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Little pantry, big problem: Dispute between Cambridge, Ont. and homeowner heads towards March deadline

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A little free pantry has turned into a big headache in the City of Cambridge.

Since CTV News reported late last year, the City of Cambridge has given the property owners of the Jarvis Street free pantry until the end of March to comply with bylaw, or have the structure removed by the city at the homeowner's expense.

“I feel like we are being punished for trying to do something good for the community,” said Audrey Hill, homeowner and operator of the Little Free Pantry.

According to the City of Cambridge, the issue started in November when they received a complaint from a neighbour.

“So we originally received a complaint about some activity happening in the area. After investigation, we found that the pantry was indeed on city property,” said John Mattocks, manager of bylaw compliance at the City of Cambridge.

According to Mattocks, the issue was the people the pantry was attracting.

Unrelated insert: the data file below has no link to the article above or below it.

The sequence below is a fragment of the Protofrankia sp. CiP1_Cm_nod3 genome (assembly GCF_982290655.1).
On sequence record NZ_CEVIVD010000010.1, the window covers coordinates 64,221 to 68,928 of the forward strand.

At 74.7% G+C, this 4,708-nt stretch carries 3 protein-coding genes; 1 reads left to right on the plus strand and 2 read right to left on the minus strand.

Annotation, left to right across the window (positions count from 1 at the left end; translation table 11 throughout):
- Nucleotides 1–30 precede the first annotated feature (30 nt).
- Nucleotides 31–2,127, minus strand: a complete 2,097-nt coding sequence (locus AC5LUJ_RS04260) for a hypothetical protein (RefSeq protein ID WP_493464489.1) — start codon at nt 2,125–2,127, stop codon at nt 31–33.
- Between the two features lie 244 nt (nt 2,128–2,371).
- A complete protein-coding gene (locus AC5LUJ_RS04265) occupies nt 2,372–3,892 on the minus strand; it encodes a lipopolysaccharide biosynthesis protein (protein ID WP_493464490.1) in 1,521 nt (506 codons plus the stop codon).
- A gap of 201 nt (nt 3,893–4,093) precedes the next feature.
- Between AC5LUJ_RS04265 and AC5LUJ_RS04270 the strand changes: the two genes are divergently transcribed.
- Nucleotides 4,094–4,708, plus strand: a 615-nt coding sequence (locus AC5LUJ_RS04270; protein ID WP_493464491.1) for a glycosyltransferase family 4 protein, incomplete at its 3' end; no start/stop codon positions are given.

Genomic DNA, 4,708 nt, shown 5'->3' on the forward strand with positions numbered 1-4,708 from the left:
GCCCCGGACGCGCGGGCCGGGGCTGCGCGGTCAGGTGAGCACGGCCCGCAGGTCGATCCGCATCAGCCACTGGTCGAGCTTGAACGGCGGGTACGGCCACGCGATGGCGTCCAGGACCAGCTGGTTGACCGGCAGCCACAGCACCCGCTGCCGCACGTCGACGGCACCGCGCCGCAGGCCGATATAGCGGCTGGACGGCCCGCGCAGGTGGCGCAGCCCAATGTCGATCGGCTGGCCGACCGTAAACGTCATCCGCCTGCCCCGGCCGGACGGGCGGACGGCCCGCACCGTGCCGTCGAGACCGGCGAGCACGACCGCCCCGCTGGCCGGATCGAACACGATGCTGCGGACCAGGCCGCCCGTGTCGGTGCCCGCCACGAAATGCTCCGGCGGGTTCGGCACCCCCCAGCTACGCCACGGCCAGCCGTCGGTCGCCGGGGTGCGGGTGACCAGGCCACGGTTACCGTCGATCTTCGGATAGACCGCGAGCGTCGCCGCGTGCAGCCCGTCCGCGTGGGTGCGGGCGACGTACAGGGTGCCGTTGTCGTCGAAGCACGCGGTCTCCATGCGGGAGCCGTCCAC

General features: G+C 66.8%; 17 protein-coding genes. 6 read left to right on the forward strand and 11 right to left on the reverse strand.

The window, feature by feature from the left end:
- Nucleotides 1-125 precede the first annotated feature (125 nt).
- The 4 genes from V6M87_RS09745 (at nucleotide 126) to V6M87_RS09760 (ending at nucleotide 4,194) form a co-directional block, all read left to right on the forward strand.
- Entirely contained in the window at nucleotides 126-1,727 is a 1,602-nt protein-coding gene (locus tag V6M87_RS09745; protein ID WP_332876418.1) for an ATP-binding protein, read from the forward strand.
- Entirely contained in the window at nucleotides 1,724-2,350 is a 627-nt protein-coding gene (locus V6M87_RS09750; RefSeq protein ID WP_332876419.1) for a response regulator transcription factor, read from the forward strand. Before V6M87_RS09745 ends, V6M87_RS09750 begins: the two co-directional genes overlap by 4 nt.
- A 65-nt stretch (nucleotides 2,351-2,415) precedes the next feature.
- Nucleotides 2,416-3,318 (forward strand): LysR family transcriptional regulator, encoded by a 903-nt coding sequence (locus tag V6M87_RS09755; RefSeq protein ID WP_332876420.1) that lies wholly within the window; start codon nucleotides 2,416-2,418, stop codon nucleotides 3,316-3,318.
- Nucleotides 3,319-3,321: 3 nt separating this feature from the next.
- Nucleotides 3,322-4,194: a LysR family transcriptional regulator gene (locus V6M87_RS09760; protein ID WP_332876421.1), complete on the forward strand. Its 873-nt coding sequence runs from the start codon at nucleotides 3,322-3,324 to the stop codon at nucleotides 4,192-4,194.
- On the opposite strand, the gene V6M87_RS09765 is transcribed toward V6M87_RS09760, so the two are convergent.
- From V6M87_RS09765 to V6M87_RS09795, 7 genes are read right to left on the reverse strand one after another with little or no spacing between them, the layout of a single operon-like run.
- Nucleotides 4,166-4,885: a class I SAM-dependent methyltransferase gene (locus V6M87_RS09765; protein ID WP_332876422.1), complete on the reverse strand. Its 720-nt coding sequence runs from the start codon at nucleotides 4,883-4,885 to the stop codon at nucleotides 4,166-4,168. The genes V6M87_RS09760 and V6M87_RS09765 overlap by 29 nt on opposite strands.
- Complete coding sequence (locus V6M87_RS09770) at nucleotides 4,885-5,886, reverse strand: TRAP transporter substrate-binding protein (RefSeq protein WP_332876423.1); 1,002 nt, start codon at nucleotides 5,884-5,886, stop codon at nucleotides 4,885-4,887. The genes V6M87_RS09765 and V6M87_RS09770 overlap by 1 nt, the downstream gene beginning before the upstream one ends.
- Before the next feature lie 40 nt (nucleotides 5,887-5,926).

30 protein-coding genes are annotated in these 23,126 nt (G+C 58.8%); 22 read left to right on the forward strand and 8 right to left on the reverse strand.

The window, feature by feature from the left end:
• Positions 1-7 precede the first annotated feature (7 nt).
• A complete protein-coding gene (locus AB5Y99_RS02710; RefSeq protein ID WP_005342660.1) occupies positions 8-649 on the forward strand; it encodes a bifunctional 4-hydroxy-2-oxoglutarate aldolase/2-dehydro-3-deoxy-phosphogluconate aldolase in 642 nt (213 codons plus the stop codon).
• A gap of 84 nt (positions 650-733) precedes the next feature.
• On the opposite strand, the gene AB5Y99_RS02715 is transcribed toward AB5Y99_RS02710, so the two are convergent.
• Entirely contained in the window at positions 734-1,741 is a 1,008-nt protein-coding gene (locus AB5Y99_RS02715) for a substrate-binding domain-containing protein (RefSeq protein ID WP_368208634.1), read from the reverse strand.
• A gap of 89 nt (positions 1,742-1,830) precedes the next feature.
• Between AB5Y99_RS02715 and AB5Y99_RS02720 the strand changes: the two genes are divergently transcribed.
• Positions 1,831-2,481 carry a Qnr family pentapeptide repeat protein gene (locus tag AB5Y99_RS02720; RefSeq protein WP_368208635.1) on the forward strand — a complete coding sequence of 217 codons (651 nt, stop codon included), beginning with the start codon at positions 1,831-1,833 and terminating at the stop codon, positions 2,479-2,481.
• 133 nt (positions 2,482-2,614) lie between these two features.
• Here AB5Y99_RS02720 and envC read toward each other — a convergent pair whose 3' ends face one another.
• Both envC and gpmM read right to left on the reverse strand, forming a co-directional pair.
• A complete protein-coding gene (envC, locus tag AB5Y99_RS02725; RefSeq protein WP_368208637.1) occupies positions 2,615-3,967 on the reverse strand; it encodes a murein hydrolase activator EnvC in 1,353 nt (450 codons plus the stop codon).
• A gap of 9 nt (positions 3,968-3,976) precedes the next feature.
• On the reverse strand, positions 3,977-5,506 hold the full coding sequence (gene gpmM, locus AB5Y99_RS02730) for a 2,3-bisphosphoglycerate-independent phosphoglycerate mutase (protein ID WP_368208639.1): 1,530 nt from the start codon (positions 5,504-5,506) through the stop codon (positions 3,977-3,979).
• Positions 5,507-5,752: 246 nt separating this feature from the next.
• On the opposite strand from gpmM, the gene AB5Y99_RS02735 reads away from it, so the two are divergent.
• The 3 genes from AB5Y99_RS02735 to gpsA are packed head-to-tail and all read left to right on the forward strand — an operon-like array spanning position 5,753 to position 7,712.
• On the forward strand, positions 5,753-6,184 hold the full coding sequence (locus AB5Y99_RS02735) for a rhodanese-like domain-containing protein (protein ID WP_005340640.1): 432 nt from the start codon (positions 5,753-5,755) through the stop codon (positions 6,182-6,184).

“That’s the original complaint [that] came in, attracting unwanted guests and creating some nuisances,” said Mattocks.

According to Hill, this shows the issue is not the pantry, but the people it is designed to help.

“I think that the current city government does not have a vested interest in supporting poverty reduction,” said Hill.

10 feet back

According to the City of Cambridge, despite the pantry’s location on Hill’s yard, it is technically still city-owned property. They say in order for Hill to keep the pantry, she needs to move it back 10 feet from the sidewalk.

“Our goal is not to have the pantry removed. Our goal has always been to help the homeowner come into compliance and that could simply be moving the pantry back 10 feet onto their property and they would be in compliance with our bylaws,” said Mattocks.

Hill said while she respects the need for bylaws, she is worried about liability issues if the pantry is on her property.

She also said the city has not offered proof that they own ten feet of her yard.

“We are concerned primarily [with] the fact that the city cannot and will not provide me with a land survey,” she said.

The city said they are legally confident it is their land, but do not have all the files at their disposal.

“The city has identified where the city property is. We have also searched our records to see if we may have a copy of a survey on file but we do not,” said Mattocks in an email.

Mattocks added that if the property owners want a legal survey, they can acquire that on their own.

Hill has until March 31 to comply with the bylaw, or the pantry will be removed.

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